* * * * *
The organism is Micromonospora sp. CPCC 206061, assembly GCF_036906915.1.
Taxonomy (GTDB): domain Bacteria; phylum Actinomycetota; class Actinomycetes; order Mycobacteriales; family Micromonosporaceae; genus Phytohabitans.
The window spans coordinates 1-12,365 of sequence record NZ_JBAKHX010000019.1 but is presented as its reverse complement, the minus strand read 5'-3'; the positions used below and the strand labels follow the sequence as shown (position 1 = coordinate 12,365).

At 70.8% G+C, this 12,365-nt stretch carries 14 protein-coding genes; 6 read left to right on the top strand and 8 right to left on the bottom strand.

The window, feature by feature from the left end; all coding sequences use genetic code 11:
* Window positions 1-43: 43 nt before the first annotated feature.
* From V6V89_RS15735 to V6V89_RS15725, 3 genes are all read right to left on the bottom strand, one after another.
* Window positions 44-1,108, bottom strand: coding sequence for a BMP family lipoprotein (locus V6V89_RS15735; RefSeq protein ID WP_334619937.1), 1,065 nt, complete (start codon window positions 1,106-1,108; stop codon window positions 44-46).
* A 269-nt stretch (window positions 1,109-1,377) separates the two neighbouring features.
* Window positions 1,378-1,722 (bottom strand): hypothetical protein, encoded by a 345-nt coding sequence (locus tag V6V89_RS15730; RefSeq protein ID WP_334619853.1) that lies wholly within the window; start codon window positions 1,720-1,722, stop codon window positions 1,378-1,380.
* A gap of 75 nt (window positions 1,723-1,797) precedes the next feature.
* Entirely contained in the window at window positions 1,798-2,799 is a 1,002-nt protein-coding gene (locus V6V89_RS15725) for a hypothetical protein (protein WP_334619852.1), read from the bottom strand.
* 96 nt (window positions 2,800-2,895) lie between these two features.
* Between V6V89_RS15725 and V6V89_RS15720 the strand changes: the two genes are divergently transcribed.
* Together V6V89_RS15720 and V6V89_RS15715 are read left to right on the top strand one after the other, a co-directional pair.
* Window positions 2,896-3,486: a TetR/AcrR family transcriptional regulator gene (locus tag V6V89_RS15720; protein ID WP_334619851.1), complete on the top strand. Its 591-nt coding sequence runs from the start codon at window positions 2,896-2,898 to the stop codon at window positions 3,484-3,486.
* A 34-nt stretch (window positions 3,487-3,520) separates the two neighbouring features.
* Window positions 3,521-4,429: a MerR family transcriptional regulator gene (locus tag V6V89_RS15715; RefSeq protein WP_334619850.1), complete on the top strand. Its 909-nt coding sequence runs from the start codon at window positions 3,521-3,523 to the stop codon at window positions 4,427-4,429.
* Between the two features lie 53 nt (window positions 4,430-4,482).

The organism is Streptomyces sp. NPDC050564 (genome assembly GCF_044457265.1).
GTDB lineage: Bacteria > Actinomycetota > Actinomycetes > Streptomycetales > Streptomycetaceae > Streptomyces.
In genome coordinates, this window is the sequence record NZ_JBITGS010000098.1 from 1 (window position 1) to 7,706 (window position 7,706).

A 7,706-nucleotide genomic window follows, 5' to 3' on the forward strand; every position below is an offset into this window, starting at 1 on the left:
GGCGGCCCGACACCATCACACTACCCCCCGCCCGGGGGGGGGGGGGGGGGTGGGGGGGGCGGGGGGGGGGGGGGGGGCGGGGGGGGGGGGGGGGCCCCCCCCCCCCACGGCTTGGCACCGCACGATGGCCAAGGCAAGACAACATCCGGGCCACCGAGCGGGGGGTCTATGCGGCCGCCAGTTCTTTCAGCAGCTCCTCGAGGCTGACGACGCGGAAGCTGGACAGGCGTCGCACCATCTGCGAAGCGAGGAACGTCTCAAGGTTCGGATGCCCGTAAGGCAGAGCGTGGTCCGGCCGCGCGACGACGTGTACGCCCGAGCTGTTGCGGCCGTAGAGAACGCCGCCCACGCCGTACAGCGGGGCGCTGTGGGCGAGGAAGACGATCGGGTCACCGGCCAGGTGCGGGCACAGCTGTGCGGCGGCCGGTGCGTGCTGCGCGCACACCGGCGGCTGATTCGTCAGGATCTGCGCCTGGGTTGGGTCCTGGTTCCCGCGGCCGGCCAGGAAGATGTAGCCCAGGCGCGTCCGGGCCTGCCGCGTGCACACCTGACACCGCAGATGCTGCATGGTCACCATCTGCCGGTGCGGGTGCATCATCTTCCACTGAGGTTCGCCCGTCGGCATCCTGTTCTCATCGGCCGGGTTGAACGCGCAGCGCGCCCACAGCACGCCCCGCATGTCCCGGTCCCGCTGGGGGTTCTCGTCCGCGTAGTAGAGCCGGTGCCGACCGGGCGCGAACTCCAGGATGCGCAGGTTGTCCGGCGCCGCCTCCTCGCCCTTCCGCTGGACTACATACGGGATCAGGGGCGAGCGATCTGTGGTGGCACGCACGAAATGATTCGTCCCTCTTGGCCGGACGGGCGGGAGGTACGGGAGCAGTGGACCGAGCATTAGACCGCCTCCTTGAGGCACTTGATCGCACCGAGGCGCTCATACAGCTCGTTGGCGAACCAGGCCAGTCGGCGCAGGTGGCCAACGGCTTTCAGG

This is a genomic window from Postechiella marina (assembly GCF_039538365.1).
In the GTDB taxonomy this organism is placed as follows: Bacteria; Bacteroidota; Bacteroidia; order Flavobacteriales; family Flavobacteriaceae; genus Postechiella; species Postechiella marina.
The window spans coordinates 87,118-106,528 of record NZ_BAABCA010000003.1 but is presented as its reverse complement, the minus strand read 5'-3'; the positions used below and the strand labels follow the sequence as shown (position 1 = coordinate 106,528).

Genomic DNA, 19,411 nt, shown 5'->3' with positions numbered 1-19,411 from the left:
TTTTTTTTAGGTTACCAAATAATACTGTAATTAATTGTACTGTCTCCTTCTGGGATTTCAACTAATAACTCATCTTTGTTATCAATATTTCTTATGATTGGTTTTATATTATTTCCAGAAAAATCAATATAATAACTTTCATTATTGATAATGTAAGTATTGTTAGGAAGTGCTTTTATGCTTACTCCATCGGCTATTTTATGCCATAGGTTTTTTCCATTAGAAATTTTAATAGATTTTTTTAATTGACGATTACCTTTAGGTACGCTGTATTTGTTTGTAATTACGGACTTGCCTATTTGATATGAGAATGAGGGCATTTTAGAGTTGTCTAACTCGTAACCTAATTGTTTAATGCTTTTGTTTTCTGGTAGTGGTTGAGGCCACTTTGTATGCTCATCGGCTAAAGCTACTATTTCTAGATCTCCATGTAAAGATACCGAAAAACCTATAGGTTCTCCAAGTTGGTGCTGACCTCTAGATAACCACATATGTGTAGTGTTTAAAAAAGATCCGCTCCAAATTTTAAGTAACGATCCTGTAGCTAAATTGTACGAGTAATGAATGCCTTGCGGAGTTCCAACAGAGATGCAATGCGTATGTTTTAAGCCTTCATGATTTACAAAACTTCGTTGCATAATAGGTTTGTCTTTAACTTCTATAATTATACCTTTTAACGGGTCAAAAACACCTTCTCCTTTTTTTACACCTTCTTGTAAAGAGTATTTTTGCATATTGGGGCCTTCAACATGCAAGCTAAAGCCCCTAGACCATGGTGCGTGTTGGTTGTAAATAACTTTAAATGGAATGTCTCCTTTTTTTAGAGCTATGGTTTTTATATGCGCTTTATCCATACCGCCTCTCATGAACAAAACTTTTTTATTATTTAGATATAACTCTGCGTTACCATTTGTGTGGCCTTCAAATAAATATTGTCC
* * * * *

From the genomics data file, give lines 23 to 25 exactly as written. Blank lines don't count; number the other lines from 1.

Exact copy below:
A 7,706-nucleotide genomic window follows, 5' to 3' on the forward strand; every position below is an offset into this window, starting at 1 on the left:
GGCGGCCCGACACCATCACACTACCCCCCGCCCGGGGGGGGGGGGGGGGGTGGGGGGGGCGGGGGGGGGGGGGGGGGCGGGGGGGGGGGGGGGGCCCCCCCCCCCCACGGCTTGGCACCGCACGATGGCCAAGGCAAGACAACATCCGGGCCACCGAGCGGGGGGTCTATGCGGCCGCCAGTTCTTTCAGCAGCTCCTCGAGGCTGACGACGCGGAAGCTGGACAGGCGTCGCACCATCTGCGAAGCGAGGAACGTCTCAAGGTTCGGATGCCCGTAAGGCAGAGCGTGGTCCGGCCGCGCGACGACGTGTACGCCCGAGCTGTTGCGGCCGTAGAGAACGCCGCCCACGCCGTACAGCGGGGCGCTGTGGGCGAGGAAGACGATCGGGTCACCGGCCAGGTGCGGGCACAGCTGTGCGGCGGCCGGTGCGTGCTGCGCGCACACCGGCGGCTGATTCGTCAGGATCTGCGCCTGGGTTGGGTCCTGGTTCCCGCGGCCGGCCAGGAAGATGTAGCCCAGGCGCGTCCGGGCCTGCCGCGTGCACACCTGACACCGCAGATGCTGCATGGTCACCATCTGCCGGTGCGGGTGCATCATCTTCCACTGAGGTTCGCCCGTCGGCATCCTGTTCTCATCGGCCGGGTTGAACGCGCAGCGCGCCCACAGCACGCCCCGCATGTCCCGGTCCCGCTGGGGGTTCTCGTCCGCGTAGTAGAGCCGGTGCCGACCGGGCGCGAACTCCAGGATGCGCAGGTTGTCCGGCGCCGCCTCCTCGCCCTTCCGCTGGACTACATACGGGATCAGGGGCGAGCGATCTGTGGTGGCACGCACGAAATGATTCGTCCCTCTTGGCCGGACGGGCGGGAGGTACGGGAGCAGTGGACCGAGCATTAGACCGCCTCCTTGAGGCACTTGATCGCACCGAGGCGCTCATACAGCTCGTTGGCGAACCAGGCCAGTCGGCGCAGGTGGCCAACGGCTTTCAGG

This is a genomic window from Postechiella marina (assembly GCF_039538365.1).